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Employers and HIPAA: What you need to know

Employers and HIPAA: What you need to know

HIPAA sets national standards for safeguarding patients' health information, primarily targeting healthcare organizations. However, employers often wonder about HIPAA's impact on their operations. Although HIPAA generally doesn't apply to employers directly, certain situations may require compliance with its privacy and security rules. 


Does HIPAA law apply to all employers?

HIPAA regulations can be complex, and employers should assume that they need to ensure compliance if they possess health information about employees. While the HIPAA privacy rule does not directly apply to employers, employers may still have obligations under HIPAA if they are considered a covered entity or business associate or administer a group health plan. By understanding applicable HIPAA rules, employers can identify potential risks and take necessary measures to mitigate exposure.


Misconceptions about HIPAA laws and rules

There are several misconceptions about HIPAA laws and rules for employers:

  • HIPAA does not prevent employers from asking for a doctor's note for an absence.
  • HIPAA does not affect the administration of employee benefits programs. Employers can request information necessary to administer benefits programs, such as healthcare coverage, workers' compensation claims, or sick leave. 
  • Not all employee benefit information is covered by HIPAA. While HIPAA protects medical or health plan records of employees participating in the company's healthcare plan, it does not cover employee life insurance, disability and workers' compensation, and wellness programs.
  • HIPAA does not cover the protection of data maintained in employment records. HIPAA rules for employers specifically apply to medical or health plan records of employees participating in the company's healthcare plan, not to employment records in general.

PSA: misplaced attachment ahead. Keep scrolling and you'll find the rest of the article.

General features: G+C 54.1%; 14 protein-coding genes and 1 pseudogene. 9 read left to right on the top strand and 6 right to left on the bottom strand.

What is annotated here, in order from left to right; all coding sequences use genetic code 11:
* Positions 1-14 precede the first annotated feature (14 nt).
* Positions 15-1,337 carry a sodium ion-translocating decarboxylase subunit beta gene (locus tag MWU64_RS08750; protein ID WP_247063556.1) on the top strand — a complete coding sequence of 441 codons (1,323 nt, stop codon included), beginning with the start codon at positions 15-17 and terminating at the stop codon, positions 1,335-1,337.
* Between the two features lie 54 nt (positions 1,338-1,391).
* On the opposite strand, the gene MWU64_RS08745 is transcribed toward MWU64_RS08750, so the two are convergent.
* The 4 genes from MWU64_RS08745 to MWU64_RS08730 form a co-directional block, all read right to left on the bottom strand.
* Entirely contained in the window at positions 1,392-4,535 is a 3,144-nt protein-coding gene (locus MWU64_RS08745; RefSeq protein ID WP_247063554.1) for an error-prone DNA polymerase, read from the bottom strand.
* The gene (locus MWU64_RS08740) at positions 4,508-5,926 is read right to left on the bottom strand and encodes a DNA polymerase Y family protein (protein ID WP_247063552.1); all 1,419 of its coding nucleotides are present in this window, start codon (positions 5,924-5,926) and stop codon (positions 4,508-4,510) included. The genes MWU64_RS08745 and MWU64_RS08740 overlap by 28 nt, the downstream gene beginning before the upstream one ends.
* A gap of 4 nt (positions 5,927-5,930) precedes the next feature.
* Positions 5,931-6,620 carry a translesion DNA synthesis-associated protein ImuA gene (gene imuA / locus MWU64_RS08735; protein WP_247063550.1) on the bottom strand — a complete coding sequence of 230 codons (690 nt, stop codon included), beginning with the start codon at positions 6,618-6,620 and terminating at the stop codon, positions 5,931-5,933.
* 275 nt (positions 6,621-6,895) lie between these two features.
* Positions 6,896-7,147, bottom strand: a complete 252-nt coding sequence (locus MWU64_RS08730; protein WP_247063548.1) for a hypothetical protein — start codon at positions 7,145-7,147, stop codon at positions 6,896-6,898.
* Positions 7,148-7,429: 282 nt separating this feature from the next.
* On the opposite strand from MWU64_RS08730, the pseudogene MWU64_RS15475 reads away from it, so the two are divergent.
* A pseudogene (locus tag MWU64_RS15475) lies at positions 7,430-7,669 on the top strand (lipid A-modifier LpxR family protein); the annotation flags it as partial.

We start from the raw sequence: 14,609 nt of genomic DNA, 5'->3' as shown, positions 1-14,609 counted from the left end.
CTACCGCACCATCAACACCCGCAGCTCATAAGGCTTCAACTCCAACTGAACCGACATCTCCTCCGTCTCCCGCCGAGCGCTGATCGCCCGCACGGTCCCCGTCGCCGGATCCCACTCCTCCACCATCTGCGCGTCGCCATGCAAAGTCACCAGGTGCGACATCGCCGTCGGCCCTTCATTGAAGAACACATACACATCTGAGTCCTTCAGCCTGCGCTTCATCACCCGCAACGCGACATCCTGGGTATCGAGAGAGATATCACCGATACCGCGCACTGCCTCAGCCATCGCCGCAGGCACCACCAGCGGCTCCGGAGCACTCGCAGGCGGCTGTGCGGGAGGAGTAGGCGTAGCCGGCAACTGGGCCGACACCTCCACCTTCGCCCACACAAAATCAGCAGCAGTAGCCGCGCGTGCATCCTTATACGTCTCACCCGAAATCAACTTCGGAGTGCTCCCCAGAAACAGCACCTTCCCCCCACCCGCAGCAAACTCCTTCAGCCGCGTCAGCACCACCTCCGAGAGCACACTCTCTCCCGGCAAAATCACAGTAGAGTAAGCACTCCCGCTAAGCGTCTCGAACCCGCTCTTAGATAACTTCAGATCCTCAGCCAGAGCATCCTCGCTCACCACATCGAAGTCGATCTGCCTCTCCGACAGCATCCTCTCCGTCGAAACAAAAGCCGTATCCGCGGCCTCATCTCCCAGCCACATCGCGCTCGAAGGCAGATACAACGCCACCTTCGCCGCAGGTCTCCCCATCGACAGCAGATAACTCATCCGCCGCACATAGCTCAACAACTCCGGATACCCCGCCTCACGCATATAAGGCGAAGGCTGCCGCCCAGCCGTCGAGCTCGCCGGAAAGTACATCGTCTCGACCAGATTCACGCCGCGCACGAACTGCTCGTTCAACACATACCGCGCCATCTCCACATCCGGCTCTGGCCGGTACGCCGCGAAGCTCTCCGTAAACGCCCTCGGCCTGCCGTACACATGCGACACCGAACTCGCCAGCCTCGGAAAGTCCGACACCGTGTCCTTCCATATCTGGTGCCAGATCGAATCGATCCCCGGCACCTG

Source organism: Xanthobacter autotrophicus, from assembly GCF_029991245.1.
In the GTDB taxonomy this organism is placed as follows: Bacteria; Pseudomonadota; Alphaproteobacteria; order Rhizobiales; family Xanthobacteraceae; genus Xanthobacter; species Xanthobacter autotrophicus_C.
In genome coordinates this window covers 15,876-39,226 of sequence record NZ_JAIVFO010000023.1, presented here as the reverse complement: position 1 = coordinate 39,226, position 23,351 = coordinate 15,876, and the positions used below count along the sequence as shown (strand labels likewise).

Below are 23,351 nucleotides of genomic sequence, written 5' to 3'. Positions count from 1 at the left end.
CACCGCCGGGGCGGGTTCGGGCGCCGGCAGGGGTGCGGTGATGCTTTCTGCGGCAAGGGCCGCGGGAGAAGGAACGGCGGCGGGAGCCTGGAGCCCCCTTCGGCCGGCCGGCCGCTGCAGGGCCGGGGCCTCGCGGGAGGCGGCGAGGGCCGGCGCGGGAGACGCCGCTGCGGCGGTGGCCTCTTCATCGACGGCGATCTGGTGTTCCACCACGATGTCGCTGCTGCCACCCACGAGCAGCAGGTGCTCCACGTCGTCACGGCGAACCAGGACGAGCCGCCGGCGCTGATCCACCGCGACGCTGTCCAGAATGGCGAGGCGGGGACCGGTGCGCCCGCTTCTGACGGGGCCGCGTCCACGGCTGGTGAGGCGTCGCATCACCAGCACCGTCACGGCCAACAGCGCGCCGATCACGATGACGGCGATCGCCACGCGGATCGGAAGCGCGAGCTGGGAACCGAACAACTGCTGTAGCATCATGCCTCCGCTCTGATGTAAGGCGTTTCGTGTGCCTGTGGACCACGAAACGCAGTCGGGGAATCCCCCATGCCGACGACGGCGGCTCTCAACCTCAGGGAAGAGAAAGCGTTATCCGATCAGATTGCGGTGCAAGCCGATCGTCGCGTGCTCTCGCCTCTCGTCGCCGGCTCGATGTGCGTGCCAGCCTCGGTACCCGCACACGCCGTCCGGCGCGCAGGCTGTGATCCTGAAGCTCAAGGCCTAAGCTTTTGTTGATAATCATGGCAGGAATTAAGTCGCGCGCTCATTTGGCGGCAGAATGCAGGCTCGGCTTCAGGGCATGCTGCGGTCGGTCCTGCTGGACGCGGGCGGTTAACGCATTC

Common employer HIPAA violations

Employers may inadvertently violate HIPAA rules if they fail to implement proper safeguards to protect employees' health information. Common employer HIPAA violations include:

  • Hacking/IT incidents: Improper data access from outside intrusion, such as malware or system break-ins.
  • Theft/loss: Instances where devices containing protected health information are lost or stolen.
  • Unauthorized access/disclosure: Disclosing an individual's private information to an entity without proper approval.
  • Improper disposal: When protected health information is not disposed of properly, such as failing to shred paper documents containing sensitive information.


Important HIPAA rules for employers

To maintain HIPAA compliance, employers should pay close attention to the following rules:


Privacy and personal health information rule (45 CFR §164.530)

HIPAA broadly defines protected health information (PHI) and specifies with whom PHI can be shared. Covered entities and business associates can share PHI with the individual in question for treatment, billing, and healthcare operations.